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Poverty and the Young Mind

How Little Ripples is Restacking the Deck for Children in Eastern Chad

As a teacher, I think a lot about the brain: how it works, how to get information in there, how to make education meaningful, how to make learning stick. The human brain is the single most important tool that I use to do my job, day in and day out. I live and work in Taos, New Mexico which is a rural, high poverty community; more and more evidence shows that poverty doesn’t just affect the body of a growing child, but that it produces lasting effects in brain development as well. These results are measurable – and they impact how students learn and whether or not they are even available to learn on the level we routinely ask of them. Understanding these differences shapes how Little Ripples  structures the curriculum and Ponds to better meet the needs of their students in the refugee camps of  eastern Chad, Africa. 

According to the NSCDC (National Scientific Council on the Developing Child), poverty conditions are characterized by chronic stressors such as overcrowding and noise, high mobility, substandard housing, extended separation from caregivers, proximity to danger and exposure to violence. At times of stress, the hormone cortisol actually helps us cope – helping us assess risk and choosing the appropriate option of freeze, fight or flight. Over time, however, elevated cortisol levels cause significant neurological differences in the growing brain. These can include maturation lags in the frontal lobe, which means a decreased attention span and lower working memory. Other studies have noted decreased hippocampal volumes, affecting students’ ability to create long-term memory pathways. Finally, brain surface in the frontal and temporal lobes can be diminished – the areas responsible for consequential thinking, planning and sequencing, and executive function.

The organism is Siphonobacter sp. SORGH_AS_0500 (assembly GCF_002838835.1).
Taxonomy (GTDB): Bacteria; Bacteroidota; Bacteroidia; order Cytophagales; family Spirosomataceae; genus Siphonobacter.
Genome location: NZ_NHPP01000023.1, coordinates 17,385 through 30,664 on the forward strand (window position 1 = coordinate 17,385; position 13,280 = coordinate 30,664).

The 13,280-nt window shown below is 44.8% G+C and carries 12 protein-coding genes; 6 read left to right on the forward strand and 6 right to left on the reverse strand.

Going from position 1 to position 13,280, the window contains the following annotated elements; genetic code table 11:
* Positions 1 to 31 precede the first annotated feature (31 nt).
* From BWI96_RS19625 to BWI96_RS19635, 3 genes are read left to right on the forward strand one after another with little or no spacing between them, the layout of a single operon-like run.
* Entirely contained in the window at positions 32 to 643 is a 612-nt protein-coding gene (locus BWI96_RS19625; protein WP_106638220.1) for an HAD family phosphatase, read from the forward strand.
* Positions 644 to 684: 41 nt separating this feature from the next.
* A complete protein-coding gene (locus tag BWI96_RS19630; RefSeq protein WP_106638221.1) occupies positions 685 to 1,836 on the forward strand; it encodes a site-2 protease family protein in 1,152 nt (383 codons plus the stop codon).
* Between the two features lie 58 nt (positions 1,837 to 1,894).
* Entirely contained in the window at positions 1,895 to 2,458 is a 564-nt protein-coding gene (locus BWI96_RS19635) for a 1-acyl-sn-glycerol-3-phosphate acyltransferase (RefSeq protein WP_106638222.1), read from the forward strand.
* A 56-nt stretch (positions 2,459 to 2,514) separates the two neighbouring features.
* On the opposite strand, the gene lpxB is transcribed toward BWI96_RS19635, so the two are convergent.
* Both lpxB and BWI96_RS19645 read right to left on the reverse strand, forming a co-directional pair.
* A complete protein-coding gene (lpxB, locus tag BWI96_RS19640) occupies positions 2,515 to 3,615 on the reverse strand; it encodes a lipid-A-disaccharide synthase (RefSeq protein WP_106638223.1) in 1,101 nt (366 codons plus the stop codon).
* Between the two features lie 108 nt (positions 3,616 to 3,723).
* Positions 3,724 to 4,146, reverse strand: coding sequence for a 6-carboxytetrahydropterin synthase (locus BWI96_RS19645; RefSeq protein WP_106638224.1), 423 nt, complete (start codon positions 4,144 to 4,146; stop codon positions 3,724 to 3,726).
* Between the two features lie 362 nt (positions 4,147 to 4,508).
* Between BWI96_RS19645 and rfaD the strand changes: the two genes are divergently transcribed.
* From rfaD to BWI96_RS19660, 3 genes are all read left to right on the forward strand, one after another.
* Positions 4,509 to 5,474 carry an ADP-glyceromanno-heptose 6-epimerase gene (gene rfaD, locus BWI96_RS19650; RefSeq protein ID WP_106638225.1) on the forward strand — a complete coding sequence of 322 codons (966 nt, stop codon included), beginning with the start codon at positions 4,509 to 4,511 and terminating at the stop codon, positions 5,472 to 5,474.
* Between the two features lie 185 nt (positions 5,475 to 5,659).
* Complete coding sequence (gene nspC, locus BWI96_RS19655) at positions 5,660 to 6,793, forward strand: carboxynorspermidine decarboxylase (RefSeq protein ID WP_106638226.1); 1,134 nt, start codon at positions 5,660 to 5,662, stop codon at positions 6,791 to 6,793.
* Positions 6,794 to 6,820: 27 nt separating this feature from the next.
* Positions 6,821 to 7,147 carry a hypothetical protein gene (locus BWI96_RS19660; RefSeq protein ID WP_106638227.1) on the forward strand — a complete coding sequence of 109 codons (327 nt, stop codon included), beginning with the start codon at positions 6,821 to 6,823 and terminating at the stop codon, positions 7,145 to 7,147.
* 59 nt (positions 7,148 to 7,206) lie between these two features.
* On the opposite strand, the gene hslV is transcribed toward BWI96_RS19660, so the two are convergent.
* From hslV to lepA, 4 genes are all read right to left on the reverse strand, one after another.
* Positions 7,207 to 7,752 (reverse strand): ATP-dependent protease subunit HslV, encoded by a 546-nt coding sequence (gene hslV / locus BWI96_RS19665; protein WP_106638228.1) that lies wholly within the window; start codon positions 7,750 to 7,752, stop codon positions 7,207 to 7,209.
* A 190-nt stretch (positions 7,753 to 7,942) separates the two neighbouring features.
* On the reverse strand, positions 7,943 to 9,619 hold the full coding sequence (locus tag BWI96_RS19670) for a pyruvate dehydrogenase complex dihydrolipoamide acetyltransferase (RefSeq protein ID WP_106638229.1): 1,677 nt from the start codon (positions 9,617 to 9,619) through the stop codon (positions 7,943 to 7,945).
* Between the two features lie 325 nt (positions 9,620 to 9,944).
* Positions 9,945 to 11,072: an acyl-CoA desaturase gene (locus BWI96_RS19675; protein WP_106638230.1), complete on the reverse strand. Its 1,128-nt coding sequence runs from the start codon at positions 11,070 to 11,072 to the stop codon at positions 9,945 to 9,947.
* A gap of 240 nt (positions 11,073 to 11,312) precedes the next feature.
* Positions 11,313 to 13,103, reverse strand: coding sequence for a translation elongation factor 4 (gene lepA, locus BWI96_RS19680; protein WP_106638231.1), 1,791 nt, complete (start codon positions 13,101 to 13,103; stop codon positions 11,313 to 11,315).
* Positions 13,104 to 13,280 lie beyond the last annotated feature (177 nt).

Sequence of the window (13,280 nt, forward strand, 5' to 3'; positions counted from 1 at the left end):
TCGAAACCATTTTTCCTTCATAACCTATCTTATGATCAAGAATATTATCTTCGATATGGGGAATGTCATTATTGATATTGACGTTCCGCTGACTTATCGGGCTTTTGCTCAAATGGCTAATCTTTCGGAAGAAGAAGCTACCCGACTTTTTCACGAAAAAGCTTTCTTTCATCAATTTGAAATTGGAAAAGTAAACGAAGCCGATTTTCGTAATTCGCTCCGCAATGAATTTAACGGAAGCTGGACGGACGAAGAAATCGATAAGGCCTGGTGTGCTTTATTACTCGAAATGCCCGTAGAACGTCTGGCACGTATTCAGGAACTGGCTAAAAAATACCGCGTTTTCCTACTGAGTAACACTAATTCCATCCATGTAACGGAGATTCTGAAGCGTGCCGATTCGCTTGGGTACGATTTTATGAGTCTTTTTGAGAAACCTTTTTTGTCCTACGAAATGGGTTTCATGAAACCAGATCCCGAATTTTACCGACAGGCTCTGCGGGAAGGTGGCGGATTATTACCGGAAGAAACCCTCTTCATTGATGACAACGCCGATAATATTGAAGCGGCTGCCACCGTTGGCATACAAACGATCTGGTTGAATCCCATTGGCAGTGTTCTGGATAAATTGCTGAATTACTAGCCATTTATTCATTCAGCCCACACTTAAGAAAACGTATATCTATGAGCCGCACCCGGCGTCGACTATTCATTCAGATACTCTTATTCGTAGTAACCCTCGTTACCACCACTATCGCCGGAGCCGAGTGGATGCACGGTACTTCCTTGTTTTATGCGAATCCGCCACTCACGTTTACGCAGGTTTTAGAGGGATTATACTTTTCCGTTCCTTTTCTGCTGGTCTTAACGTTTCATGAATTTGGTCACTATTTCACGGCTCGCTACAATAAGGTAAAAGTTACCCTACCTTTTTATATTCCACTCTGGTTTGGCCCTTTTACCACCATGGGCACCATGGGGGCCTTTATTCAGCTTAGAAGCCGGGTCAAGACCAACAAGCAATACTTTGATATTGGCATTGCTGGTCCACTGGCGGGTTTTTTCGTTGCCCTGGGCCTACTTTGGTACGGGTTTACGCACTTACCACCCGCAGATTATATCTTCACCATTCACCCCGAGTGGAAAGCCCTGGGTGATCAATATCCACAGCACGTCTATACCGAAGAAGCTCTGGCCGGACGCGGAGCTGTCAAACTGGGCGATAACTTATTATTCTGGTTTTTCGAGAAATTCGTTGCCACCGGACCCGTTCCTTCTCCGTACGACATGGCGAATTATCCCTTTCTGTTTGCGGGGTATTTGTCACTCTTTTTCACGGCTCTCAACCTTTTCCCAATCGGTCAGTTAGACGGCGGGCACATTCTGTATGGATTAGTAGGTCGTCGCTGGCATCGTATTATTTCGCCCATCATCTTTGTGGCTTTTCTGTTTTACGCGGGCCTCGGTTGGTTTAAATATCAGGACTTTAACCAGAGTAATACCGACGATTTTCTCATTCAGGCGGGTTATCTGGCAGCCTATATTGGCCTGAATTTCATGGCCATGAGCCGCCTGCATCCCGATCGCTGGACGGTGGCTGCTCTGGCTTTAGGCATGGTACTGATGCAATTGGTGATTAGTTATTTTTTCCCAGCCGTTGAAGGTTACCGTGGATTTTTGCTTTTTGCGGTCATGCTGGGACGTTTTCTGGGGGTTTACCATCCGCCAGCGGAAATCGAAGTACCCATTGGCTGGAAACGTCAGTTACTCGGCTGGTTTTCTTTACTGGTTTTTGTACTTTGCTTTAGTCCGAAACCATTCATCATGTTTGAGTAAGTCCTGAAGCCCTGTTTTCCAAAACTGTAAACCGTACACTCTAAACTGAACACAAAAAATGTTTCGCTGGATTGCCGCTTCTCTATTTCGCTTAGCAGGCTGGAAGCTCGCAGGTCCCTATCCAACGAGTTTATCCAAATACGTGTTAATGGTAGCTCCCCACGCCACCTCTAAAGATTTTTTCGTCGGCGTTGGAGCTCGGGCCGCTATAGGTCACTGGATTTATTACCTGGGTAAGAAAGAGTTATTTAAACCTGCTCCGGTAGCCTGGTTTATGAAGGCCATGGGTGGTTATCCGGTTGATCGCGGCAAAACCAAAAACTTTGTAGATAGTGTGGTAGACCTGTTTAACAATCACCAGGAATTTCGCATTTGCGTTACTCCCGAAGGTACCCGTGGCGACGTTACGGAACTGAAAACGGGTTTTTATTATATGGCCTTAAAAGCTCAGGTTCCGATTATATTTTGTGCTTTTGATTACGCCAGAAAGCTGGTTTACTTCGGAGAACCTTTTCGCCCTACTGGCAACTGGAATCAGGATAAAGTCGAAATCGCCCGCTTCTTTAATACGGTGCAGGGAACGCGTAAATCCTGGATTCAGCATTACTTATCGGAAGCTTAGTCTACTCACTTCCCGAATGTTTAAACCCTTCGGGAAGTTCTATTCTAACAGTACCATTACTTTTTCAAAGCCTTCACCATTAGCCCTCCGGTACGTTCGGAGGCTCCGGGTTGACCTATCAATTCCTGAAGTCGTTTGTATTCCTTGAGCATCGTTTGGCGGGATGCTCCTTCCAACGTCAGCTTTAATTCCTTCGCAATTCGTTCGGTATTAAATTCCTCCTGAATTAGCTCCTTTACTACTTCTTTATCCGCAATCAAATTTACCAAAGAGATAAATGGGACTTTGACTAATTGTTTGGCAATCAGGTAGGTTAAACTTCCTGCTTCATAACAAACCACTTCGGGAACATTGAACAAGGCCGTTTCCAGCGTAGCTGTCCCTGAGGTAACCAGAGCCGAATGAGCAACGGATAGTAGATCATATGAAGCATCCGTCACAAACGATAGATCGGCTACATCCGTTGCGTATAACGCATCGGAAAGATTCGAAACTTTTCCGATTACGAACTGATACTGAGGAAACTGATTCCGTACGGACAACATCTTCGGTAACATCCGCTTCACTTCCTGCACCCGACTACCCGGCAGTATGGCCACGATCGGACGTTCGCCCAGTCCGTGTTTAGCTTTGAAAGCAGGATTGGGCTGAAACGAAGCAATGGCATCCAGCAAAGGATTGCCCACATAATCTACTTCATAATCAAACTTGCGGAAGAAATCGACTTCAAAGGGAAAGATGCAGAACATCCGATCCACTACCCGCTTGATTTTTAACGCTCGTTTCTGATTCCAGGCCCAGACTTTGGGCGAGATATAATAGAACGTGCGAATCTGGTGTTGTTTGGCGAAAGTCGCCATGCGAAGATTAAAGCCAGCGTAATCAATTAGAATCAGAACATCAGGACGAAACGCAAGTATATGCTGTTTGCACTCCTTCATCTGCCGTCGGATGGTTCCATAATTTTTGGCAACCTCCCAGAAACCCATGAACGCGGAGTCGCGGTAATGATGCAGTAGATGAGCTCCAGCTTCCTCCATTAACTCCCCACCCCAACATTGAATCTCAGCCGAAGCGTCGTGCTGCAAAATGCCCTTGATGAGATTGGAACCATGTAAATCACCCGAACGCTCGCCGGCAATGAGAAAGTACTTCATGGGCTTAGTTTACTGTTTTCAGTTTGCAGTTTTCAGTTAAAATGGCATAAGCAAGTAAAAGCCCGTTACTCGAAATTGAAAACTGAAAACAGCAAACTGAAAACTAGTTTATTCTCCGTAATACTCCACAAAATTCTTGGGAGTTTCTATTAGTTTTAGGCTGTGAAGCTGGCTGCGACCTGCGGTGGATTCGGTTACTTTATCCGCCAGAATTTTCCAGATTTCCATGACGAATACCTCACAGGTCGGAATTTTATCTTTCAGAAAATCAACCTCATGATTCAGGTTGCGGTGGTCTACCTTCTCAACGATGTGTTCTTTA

Change the Experience and You Change the Brain

There is good news of the horizon, however. The brain is one of the most resilient organs in the body and it creates new learning and neural pathways much longer than previously supposed. Recent findings in brain plasticity indicate that early intervention can help reverse much of the damage caused by the cycles and stresses of poverty. As education speaker Eric Jensen puts it, “Change the experience, and you change the brain.” Little Ripples’ seeks to restack the deck for these children growing up in areas of food scarcity, displacement, and threat of violence through their innovative, research-based program.


Active, hands-on learning is key to engaging developing minds and to help young students learn through play. “Poor children often face a combination of deficits in … the ability to tune out unwanted distractions and focus on classroom activities” (Ojiaku, 2015). This means that often the same students who most need the instruction are the same ones who may have the hardest time paying attention in the traditional classroom. Little Ripples designs and trains teachers to deliver hands-on lessons in a kinesthetic way. Each classroom or Pond is provided a “Ripples Box” starter kit of materials that includes balls and materials for game-based learning. One of our greatest joys is seeing those moments when a Little Ripples classroom looks and sounds like “a real preschool” – children running, laughing and playing as they learn social-emotional and gross motor skills.  

Play time at Little Ripples, refugee camp Goz Amer.

Early Literacy:

Children raised in chronic poverty conditions often generally exhibit significantly lower vocabularies partly due to decreased working memory and impacted linguistic areas. These students, as they get older, are at an increasing disadvantage. They are less likely to know words used aloud in class, for example, or to understand grade-level text. Therefore, they are also more likely to give up, withdraw, or to disengage from learning at an earlier age than peers.The neurological differences associated with high stress and high cortisol also show up in decreased associative learning, critical thinking skills, reading comprehension, and language usage (Melville, 2015).